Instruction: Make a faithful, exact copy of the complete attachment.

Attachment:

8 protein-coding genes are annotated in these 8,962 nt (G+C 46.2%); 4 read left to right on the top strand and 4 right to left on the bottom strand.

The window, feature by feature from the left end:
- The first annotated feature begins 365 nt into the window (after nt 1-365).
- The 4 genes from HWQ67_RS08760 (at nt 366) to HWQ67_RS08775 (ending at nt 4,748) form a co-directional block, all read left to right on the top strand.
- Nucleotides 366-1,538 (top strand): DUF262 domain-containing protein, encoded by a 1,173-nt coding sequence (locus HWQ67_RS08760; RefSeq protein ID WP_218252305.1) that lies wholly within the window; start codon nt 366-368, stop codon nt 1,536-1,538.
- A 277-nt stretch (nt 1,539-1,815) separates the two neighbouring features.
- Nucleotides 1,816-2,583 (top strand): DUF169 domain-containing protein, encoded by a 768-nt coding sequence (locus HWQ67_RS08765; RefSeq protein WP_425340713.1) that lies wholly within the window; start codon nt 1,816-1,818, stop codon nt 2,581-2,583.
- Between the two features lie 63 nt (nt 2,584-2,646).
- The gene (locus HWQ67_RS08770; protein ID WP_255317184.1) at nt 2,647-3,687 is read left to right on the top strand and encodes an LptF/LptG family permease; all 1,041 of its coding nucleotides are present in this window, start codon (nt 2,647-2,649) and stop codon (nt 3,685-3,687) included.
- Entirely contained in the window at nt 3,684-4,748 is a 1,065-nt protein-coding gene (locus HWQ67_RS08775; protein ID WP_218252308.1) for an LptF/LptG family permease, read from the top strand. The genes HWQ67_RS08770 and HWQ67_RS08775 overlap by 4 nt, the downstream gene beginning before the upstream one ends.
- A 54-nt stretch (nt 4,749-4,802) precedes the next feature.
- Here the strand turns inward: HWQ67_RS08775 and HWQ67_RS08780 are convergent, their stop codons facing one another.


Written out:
8 protein-coding genes are annotated in these 8,962 nt (G+C 46.2%); 4 read left to right on the top strand and 4 right to left on the bottom strand.

The window, feature by feature from the left end:
- The first annotated feature begins 365 nt into the window (after nt 1-365).
- The 4 genes from HWQ67_RS08760 (at nt 366) to HWQ67_RS08775 (ending at nt 4,748) form a co-directional block, all read left to right on the top strand.
- Nucleotides 366-1,538 (top strand): DUF262 domain-containing protein, encoded by a 1,173-nt coding sequence (locus HWQ67_RS08760; RefSeq protein ID WP_218252305.1) that lies wholly within the window; start codon nt 366-368, stop codon nt 1,536-1,538.
- A 277-nt stretch (nt 1,539-1,815) separates the two neighbouring features.
- Nucleotides 1,816-2,583 (top strand): DUF169 domain-containing protein, encoded by a 768-nt coding sequence (locus HWQ67_RS08765; RefSeq protein WP_425340713.1) that lies wholly within the window; start codon nt 1,816-1,818, stop codon nt 2,581-2,583.
- Between the two features lie 63 nt (nt 2,584-2,646).
- The gene (locus HWQ67_RS08770; protein ID WP_255317184.1) at nt 2,647-3,687 is read left to right on the top strand and encodes an LptF/LptG family permease; all 1,041 of its coding nucleotides are present in this window, start codon (nt 2,647-2,649) and stop codon (nt 3,685-3,687) included.
- Entirely contained in the window at nt 3,684-4,748 is a 1,065-nt protein-coding gene (locus HWQ67_RS08775; protein ID WP_218252308.1) for an LptF/LptG family permease, read from the top strand. The genes HWQ67_RS08770 and HWQ67_RS08775 overlap by 4 nt, the downstream gene beginning before the upstream one ends.
- A 54-nt stretch (nt 4,749-4,802) precedes the next feature.
- Here the strand turns inward: HWQ67_RS08775 and HWQ67_RS08780 are convergent, their stop codons facing one another.